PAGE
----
A University of Arkansas at Little Rock professor is part of an international research network that has been awarded more than £15 million pounds, or $19.6 million, to address gendered dimensions of injustice and insecurity around the world.
Over the past two years, Eric Wiebelhaus-Brahm, associate professor in the UA Little RockSchool of Public Affairs, has traveled to war-affected countries across the world as part of theJustice, Conflict and Development Network. The international research team investigated how peace can be achieved in societies emerging from conflict.
That project was funded by a 2016 grant worth approximately £150,000 British pounds by the United Kingdom’s Global Challenges Research Fund, which supports cutting edge research and innovation that addresses the global issues faced by developing countries. Through the team’s study of justice initiatives and economic development challenges in Colombia, Sri Lanka, Syria, and Uganda, the researchers developed new research questions and applied for additional funding to continue their research.
The London School of Economics (LSE) Centre for Women, Peace, and Security, which will lead the new coalition of research institutions, was awarded a£15.2 million, five-year grant from the Global Challenges Research Fund to create the Gender, Justice, and Security Hub.
The new Hub is part of theUK Research and Innovation, a pioneering new approach to tackle some of the world’s most pressing challenges through investment across 12 global research hubs. Over the next five years, these Interdisciplinary Research Hubs will work across 85 countries with governments, international agencies, partners, and nongovernmental organizations on the ground in developing countries and around the globe to develop creative and sustainable solutions which help make the world, and the UK, safer, healthier, and more prosperous.
“This is building upon our previous research of theJustice, Conflict and Development Network that was trying to accomplish two things. The first was to identify important research questions about the interplay of three issues: economic development issues and challenge, justice issues, and conflict dynamics,” Wiebelhaus-Brahm said. “We are trying to establish policies that might help to ensure peace in the long run, even in conflict-affected countries where the people might never see justice. The second thing we are trying to do is facilitate collaboration among academics, activists, nonprofits, and policy makers across the world.”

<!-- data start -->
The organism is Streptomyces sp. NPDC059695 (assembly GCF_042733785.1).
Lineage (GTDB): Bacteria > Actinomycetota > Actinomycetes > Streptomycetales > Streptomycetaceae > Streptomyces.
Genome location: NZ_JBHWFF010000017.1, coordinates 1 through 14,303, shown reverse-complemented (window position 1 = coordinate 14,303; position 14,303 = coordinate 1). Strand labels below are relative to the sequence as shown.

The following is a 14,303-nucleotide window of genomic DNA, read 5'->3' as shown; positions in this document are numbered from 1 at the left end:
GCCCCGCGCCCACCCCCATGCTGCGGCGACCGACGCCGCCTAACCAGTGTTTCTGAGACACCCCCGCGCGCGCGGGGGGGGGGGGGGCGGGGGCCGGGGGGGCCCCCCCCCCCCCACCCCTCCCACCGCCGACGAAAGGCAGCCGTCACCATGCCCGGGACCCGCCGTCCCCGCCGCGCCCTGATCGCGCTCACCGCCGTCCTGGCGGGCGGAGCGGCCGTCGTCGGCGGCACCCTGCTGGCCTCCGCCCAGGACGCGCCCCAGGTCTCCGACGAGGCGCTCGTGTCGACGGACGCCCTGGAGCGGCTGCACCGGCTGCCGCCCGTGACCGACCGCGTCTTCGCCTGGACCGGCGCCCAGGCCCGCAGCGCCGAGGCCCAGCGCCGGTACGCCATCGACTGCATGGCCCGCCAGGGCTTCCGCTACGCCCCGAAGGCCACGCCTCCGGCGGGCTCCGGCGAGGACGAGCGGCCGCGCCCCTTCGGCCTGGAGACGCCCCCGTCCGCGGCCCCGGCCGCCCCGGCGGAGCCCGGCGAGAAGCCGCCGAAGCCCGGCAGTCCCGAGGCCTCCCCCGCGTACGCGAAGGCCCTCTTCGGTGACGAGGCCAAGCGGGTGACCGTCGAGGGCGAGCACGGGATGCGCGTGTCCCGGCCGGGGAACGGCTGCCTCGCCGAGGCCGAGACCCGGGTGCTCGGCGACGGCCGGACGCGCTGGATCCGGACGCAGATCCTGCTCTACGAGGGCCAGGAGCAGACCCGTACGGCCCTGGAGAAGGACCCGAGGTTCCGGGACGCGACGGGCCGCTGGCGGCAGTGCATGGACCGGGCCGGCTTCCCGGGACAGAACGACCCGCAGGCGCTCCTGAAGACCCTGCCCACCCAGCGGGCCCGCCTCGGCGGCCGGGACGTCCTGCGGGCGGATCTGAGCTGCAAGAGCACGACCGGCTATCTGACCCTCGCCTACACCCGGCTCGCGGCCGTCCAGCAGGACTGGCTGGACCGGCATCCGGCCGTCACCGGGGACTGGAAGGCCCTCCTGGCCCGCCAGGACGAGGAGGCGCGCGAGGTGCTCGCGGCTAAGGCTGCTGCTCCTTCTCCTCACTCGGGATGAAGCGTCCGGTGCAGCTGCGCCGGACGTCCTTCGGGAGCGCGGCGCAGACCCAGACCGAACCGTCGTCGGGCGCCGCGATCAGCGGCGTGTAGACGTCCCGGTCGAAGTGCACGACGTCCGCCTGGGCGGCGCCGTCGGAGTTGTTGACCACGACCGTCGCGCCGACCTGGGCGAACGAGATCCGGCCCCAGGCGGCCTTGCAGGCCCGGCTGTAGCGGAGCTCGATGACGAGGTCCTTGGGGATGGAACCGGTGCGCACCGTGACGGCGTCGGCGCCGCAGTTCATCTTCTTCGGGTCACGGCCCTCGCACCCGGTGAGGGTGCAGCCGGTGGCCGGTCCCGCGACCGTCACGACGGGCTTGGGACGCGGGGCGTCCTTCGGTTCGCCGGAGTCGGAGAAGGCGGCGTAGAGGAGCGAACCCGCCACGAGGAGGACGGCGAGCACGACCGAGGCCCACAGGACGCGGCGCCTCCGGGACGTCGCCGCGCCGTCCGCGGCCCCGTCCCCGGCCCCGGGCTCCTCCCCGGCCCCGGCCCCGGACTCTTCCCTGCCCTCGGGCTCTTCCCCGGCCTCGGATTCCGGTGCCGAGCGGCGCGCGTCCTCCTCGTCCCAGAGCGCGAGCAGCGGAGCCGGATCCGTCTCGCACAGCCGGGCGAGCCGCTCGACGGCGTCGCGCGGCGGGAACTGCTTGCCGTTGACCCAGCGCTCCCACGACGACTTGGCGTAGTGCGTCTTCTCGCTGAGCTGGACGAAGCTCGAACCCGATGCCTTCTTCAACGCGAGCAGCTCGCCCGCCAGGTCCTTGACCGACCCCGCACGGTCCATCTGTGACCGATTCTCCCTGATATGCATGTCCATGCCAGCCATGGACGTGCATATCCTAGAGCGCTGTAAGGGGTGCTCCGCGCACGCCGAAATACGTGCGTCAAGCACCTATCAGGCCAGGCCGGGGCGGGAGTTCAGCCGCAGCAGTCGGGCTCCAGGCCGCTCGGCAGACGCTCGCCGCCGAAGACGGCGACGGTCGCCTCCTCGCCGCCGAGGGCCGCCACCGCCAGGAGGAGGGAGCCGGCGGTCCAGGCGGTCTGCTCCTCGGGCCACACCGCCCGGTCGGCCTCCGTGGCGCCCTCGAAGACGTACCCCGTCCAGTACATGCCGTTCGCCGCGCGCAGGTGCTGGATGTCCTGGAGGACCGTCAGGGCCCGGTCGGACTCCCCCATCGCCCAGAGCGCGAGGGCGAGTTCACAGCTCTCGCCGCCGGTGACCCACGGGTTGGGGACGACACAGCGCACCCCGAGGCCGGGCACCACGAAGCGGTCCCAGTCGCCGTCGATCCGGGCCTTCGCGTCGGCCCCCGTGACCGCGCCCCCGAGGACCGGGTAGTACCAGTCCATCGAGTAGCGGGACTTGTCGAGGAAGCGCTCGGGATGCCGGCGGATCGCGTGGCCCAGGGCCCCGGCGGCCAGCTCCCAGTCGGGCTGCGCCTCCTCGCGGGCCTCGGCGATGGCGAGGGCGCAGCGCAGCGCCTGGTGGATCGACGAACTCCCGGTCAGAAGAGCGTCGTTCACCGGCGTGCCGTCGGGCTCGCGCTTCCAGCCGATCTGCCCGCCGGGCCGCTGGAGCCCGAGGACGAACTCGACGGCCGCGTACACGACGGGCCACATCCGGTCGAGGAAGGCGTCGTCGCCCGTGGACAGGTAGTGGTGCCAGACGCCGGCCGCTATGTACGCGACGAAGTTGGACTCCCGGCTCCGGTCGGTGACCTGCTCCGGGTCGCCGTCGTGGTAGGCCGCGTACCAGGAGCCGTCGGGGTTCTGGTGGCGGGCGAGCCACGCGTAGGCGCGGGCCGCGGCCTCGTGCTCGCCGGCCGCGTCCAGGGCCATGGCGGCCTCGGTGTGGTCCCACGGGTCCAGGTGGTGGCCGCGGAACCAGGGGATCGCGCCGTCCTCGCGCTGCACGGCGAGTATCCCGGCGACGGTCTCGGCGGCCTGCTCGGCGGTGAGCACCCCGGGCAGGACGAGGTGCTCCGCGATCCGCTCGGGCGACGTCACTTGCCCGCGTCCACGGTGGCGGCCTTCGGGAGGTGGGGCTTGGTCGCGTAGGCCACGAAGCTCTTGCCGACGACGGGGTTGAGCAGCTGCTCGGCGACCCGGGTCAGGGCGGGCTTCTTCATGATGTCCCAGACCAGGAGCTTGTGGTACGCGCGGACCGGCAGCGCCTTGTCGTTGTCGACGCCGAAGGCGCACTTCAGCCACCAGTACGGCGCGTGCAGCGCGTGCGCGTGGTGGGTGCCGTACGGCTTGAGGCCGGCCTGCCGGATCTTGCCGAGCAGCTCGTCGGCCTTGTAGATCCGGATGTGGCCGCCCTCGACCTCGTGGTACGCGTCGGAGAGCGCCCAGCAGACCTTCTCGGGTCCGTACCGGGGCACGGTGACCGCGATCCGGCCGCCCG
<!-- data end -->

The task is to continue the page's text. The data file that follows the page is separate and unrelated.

The LSE-led Hub seeks to advance sustainable peace by developing an evidence base around gender, justice, and inclusive security in conflict-affected societies. With 44 partners across 17 countries, it will expand research capacity and interdisciplinary research. The Hub will also connect with leading ambassadors for gender justice to turn research insights into ongoing actions that will improve lives.
“When you have had periods of mass violence, there are often massive human rights violations. People who are victims want to see justice, but different people have different views of what a just response is,” Wiebelhaus-Brahm said. “We are also looking at the drivers of the conflicts, the simmering tensions that continue in these areas, and how those issues prevent peace building in societies that have been deeply affected by conflict and civil war. A new focus of the project will be gender, how conflict affects individuals differently depending on their gender, and how justice and development are experienced differently according to one’s gender.”
As an example of the type of research the hub will investigate, Wiebelhaus-Brahm said one of the biggest research areas emerging from post-conflict Sri Lanka is the promotion of gender equality stemming from women who fought in the civil war.
“One of my colleagues has done research investigating female Tamil Tiger fighters,” Wiebelhaus-Brahm said. “She has looked at how women have adapted to the end of the war. Women decided to join the rebellion for lots of different reasons. The rebels did sometimes pressure people to support the rebellion. Some said they volunteered to protect a younger brother from joining. Finally, some women saw it as empowering, that joining the rebels gave them more independence. In interviews, a lot of women talked about the equality they experienced as part of the rebellion. After the war, a lot of these women have been shunted back into traditional women’s work.”
Wiebelhaus-Brahm will be investigating issues related to the funding for peace and justice initiatives and reconstruction projects in countries emerging from conflict and civil war. His share of the grant, which is approximately £100,000 pounds (around $130,000), will be used to fund research tools, travel expenses, and graduate research assistants.
“I will be collecting data on how much funding is being devoted to justice initiatives and where that funding is coming from,” he said. “I will also look at attempts to come up with comparable cross-national measures related to gender and development and justice issues. This research will look at existing data from the United Nations, such as that relating to women’s access to justice. The goal will be to identify existing measures or to come up with measures that can compare a variety of relevant issues across countries to determine how specific countries are doing in terms of successful justice initiatives and the promotion of gender equality.”
Professor Christine Chinkin, founding director of the LSE Center for Women, Peace, and Security, will serve as the principal investigator for the Gender, Justice, and Security Hub.
“The Hub provides an amazing opportunity to work with our partners overseas to explore, through research and exchanges, the potential of the Women, Peace, and Security agenda to help deliver on the global challenges of the Sustainable Development Goals,” Chinkin said.